Women in Khartoum

Sudan - young girl in Khartoum

The high proportion of female-headed households in settlement camps are even more likely to suffer from food insecurity [11][12]. Many women were forced to become the main source of resources for the family because of death or desertion of their husbands, which lead the women to a multitude of coping methods to support themselves and their families. Food security in Sudan is a gendered issue. Where men are more likely to pursue mobile strategies to obtain resources, women have been found to become more stationary. [12]For this reason women are considered the backbone of family units in Khartoum and have had to adopt many coping strategies in order to survive. However, many of these strategies are just short-term solutions. Women have implemented a diversified approach to help themselves. People have turned to foraging for wild, potentially toxic plants as an alternative food source and processing them in order make them edible to enhance their nutrition.[12]The majority of people in Khartoum (95%) work in informal sectors including food or tea selling, housemaids, or illegal activities such as sex or alcohol selling.[10]. Women living in informal camps might purchase food on credit, rely on help from neighbours, beg, or engage in prostitution in order to feed themselves. [10]. Scavenging for food in dumps has become a source of food for many people, not just women [2]. Women in general can be looked at to see the ways in which people have responded to crisis in Sudan. These types of coping strategies may be helpful to cover food and cash needs at the time, but can be a hindrance to long term security.[4]

Bazaro en Ĥartumo 007

Bazaro en Ĥartumo 011

Food Access in the City

The rapid population increase has put extra strain on the urban economy, which has created another major issue facing the urban population of Khartoum as the costs of commodities such as food and services continue to rise. Since the 1990's the average cost needed to sustain oneself has risen significantly, so that now the average wage in the city is often not enough to cover the expenses of daily life. Many people in these communities report that because of this their nutrition has suffered more so than in their former rural settings.[2]. Despite the majority of the urban population relying on purchased food products rather than growing food themselves, agricultural production in the rural areas surrounding Khartoum are relatively unproductive. Poor infrastructure prevents appropriate access to trade for nomadic pastoralists and makes post harvest crop loss rates high. In addition, most productive agricultural land is being used to grow cash crops, notably at the Kenana Sugar Estate 250 km South of Khartoum, a massive sugar plantation employing over 100,000 Sudanese workers[13]. The most cultivated food crop is sorghum and other grains, which makes sense as to why most of the urban poor consume a mainly carbohydrate based diet [11].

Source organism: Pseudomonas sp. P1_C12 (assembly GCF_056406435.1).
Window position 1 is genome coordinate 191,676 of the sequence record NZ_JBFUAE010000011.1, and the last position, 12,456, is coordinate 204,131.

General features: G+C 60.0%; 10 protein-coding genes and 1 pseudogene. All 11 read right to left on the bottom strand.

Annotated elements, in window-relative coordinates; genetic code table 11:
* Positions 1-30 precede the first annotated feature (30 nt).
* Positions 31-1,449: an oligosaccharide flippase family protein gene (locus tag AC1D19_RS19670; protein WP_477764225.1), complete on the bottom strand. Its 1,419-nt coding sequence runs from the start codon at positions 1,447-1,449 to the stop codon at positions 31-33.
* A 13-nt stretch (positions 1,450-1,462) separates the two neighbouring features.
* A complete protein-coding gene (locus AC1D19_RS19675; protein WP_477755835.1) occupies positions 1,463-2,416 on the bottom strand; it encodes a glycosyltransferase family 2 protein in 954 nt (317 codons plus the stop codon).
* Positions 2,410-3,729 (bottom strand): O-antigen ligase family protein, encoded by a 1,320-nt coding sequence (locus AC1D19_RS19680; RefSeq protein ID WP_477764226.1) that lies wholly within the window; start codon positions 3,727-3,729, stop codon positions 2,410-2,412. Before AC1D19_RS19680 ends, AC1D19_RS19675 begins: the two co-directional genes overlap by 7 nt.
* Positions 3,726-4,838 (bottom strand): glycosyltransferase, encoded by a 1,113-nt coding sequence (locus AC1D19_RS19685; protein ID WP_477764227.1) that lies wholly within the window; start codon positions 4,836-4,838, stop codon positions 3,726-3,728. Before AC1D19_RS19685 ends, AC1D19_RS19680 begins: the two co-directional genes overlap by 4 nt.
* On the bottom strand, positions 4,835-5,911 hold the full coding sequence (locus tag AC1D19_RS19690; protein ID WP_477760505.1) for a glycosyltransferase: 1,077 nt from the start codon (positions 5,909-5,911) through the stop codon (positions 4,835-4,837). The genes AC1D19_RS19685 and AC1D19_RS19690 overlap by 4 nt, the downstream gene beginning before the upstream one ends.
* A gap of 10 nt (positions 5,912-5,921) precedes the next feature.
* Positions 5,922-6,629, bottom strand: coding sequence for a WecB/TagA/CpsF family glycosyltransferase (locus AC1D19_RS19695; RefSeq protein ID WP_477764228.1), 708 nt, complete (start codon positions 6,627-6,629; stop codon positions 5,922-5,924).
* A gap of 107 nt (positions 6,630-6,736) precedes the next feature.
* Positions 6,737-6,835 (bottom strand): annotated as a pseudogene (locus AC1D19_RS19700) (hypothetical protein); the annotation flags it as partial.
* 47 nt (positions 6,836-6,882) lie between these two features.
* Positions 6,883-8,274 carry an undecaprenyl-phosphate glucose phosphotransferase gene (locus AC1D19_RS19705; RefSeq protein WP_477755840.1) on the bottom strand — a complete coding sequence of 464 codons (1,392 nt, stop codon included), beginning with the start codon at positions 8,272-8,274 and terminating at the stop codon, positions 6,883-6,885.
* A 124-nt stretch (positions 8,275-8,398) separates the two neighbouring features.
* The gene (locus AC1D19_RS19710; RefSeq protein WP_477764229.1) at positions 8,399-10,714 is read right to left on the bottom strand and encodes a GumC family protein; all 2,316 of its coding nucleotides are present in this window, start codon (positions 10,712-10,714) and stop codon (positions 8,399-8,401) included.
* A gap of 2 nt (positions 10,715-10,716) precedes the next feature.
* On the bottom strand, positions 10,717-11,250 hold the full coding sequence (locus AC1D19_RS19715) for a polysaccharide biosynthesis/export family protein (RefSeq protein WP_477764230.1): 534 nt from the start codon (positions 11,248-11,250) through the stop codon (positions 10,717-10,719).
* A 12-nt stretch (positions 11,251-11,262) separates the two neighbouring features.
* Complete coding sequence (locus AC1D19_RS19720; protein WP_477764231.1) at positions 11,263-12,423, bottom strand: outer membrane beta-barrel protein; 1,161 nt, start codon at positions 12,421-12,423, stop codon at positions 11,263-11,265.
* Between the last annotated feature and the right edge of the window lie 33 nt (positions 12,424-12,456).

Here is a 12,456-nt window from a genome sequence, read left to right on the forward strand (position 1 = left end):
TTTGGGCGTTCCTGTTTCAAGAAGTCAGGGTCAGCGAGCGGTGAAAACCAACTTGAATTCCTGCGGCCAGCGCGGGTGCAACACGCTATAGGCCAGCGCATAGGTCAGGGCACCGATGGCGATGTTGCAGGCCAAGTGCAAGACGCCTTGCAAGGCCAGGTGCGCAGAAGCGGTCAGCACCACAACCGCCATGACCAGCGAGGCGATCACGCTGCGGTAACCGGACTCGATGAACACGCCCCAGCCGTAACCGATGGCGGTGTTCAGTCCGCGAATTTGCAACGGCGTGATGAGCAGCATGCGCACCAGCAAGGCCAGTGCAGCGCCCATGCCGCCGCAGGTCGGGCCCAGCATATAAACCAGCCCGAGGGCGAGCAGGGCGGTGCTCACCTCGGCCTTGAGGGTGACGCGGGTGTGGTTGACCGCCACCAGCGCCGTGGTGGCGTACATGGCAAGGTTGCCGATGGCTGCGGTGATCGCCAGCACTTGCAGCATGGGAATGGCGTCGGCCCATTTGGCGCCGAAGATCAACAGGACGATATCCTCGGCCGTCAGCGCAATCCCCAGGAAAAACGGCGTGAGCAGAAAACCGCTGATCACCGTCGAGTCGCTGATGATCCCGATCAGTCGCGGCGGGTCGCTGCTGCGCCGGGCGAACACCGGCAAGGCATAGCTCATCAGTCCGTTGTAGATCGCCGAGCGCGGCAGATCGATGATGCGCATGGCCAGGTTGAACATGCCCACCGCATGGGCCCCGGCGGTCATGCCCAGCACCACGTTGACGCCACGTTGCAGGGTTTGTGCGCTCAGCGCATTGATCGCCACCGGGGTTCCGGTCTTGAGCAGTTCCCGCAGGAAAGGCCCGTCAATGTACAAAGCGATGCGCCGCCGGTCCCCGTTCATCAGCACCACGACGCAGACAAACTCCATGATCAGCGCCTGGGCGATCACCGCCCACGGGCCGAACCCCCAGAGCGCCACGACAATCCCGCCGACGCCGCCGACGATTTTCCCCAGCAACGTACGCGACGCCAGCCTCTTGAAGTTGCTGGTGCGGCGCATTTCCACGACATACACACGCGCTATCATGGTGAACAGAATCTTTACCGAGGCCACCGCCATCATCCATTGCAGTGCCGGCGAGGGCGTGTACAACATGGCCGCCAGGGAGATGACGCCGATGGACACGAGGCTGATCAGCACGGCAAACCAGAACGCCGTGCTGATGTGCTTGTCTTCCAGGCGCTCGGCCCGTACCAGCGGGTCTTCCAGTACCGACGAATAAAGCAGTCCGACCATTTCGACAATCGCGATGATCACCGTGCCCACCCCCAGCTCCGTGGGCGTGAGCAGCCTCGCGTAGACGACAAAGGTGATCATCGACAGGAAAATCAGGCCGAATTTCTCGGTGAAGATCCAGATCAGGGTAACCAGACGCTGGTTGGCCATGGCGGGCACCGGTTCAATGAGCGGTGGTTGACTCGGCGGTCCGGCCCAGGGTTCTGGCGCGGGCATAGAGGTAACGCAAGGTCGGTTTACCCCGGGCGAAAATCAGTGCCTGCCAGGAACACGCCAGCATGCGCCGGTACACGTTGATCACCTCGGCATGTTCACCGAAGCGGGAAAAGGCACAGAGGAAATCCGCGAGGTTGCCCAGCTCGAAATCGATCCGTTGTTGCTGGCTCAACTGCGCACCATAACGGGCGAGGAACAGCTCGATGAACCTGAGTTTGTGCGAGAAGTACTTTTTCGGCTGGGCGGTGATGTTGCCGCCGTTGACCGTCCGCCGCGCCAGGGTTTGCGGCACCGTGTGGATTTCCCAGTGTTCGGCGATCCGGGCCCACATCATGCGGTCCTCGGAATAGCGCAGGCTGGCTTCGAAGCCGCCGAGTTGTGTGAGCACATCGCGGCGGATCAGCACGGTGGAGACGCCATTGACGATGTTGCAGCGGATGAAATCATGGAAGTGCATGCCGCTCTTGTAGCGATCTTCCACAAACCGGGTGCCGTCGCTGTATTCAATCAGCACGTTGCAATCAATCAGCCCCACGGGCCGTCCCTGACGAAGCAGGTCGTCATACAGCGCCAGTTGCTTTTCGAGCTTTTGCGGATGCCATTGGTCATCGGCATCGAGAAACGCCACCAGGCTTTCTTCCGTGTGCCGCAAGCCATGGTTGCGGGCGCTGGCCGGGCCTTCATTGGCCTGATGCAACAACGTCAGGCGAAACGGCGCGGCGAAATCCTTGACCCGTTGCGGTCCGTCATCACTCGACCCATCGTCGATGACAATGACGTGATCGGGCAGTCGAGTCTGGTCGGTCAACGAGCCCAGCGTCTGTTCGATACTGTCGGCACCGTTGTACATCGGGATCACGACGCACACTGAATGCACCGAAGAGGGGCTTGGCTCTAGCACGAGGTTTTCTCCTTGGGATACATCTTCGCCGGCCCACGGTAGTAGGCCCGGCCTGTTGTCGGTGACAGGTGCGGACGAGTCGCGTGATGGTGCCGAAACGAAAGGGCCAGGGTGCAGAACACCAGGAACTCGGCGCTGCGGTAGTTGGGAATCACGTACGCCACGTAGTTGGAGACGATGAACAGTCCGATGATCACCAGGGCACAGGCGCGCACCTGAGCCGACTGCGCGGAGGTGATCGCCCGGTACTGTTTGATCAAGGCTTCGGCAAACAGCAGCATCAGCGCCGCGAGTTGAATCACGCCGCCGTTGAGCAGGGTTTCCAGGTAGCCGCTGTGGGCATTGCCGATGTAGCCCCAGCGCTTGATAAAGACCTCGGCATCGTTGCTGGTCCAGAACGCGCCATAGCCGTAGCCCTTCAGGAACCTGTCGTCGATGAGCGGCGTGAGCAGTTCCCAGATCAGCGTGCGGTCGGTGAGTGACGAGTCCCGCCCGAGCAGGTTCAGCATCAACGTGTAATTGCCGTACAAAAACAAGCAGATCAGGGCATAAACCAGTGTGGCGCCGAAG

Climate, Environment, and Water Challenges